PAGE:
Friday, 28 February 2014

UNBELIEVABLE: SEE Why This Policeman Beats Up, Chains Man To A Rail

cab driver operating on Falomo Road, Ikoyi, Lagos State, has said a Deputy Superintendent of Police, identified simply as Okon, assaulted and chained him to a rail for allegedly disrespecting him.

The cab driver, who identified himself as Obinna, claimed he was tied to a rail that was used to guard a pumping machine in the Falomo Police Hospital for over one hour and pummelled by another policeman on Okon’s instruction.
He added that the torture left him hospitalised.
Obinna, who has been discharged from the hospital on Thursday said that it took the intervention of an unidentified superior police officer for him to be released.
He said, “On Tuesday, I had just got diesel from a fuel station. I was about reversing my car to join the main road when DSP Okon, who was standing with another officer in mufti, asked me to stop.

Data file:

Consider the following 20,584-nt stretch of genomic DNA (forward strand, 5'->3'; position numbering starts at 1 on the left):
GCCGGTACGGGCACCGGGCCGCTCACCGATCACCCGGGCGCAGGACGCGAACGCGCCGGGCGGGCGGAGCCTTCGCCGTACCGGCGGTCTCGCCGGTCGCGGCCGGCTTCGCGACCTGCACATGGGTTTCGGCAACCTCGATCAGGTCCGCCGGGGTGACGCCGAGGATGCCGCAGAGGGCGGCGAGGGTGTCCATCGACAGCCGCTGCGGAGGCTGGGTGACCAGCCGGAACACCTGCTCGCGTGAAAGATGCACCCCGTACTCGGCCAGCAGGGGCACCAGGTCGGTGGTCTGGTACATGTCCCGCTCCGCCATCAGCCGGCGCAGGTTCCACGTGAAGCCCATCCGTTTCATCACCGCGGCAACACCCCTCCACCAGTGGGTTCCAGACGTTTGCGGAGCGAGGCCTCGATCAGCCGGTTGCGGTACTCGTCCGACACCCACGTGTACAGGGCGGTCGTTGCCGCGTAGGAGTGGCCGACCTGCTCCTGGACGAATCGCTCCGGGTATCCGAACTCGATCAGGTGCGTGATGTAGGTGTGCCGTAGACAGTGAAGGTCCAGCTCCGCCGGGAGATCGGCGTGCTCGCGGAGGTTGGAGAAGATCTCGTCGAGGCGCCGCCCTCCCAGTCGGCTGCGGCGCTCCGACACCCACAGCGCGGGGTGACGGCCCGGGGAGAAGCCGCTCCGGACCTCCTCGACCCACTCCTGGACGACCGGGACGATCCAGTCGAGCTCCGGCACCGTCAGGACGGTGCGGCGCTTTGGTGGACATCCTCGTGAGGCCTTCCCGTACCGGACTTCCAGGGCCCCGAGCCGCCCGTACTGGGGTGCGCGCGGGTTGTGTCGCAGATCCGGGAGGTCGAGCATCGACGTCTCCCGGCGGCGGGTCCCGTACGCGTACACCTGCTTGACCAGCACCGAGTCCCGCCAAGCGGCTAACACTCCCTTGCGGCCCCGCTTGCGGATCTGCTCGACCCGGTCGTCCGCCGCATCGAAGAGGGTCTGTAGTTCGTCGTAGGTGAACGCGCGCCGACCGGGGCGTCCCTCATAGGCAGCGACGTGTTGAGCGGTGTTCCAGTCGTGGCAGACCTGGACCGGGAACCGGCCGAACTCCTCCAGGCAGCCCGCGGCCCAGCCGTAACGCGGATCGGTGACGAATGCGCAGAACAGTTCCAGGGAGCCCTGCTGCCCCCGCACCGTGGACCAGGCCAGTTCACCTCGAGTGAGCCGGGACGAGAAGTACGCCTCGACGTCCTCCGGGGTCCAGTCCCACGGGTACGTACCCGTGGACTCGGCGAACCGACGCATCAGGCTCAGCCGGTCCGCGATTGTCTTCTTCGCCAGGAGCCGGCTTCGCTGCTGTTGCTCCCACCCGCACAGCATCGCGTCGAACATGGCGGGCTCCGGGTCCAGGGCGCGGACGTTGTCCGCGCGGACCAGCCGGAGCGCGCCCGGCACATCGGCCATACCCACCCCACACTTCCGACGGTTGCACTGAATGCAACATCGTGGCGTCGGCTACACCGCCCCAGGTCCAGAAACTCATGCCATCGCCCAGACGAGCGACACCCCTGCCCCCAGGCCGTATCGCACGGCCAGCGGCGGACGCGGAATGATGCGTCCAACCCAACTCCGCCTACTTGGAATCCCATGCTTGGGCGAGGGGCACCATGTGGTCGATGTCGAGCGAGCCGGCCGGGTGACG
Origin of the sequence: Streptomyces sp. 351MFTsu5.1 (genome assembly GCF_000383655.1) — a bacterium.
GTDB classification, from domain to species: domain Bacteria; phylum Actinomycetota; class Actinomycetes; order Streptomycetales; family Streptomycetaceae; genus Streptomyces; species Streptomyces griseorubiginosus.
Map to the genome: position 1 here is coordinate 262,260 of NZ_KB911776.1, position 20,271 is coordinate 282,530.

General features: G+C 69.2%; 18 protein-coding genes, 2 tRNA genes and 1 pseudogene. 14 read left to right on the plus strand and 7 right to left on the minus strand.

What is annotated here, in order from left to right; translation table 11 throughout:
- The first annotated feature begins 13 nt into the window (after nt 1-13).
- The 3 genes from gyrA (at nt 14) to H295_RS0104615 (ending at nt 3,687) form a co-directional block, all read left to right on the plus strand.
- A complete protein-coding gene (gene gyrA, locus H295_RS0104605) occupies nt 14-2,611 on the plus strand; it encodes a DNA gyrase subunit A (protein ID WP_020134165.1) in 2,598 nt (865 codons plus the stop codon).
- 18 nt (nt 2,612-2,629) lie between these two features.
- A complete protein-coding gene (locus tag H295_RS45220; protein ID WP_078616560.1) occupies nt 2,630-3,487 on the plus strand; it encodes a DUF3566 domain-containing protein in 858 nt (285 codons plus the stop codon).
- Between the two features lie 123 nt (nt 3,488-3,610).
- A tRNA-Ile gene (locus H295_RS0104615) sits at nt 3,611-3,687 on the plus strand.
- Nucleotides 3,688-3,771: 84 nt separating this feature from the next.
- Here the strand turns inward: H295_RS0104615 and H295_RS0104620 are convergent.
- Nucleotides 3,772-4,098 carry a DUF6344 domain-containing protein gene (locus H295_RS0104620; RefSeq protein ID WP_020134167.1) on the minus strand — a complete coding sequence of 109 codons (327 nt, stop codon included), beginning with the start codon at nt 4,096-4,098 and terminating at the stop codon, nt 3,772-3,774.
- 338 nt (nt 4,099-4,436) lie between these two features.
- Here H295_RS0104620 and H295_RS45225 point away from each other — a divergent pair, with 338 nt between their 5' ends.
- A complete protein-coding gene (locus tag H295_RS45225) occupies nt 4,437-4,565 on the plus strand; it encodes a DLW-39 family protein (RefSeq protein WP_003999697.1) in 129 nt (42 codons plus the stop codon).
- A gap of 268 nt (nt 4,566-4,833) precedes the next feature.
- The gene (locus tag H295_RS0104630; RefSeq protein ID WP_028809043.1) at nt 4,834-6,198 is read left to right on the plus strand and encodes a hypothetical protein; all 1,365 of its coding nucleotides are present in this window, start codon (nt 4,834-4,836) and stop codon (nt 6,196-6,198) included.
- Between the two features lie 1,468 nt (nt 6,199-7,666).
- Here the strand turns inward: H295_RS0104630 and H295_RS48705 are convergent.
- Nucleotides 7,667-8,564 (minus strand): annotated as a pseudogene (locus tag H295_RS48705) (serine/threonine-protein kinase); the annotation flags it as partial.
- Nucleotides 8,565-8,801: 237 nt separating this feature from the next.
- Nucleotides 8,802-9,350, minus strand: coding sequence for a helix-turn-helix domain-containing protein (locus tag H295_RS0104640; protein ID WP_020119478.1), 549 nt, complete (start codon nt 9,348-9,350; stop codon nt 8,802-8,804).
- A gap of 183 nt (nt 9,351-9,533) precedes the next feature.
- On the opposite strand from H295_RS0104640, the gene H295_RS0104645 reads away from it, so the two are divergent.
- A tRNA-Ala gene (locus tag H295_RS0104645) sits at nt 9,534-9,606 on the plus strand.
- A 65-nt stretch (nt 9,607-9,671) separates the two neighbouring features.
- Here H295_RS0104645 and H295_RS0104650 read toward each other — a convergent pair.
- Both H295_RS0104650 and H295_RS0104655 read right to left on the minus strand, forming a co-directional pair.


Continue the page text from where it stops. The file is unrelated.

“He said I should give him my key, but I refused. He then asked the man to enter my car and ordered that I follow him.
“I told him I wanted to know what I did wrong and would not release my car key to him. He asked why I parked in a place not designated for us, but I told him I didn’t park in the wrong place, but trying to reverse.
“He dragged me into the police hospital. I was seriously beaten up. I was chained to the machine rail, while the man in mufti kicked me. I was told that I disrespected the rank of the man by not giving him my key.”
He said the cop vowed to dump him in the Ikoyi Prison, adding that as he was preparing the necessary papers for his detention, the superior police officer saw him where he was chained, and queried Okon.
He was said to have been released by the officer after it was discovered that he had not committed any offence.
The Anambra State indigene said after he was released from the hospital on the second day, Okon still came after him and deflated his car tyres.
The Chairman of the cab drivers, Alhaji Danlami Gana, said his men were usually the target of policemen and agencies of the state government because they did not have a permanent motor park.
He said, “For now, we do not have a permanent park. We are just hustling to survive. We have appealed to the government to give us a space, but we have not got any good response.”
Meanwhile a senior police officer, who wore the tag, N.D Oki said, “I am not aware of any such thing here.”

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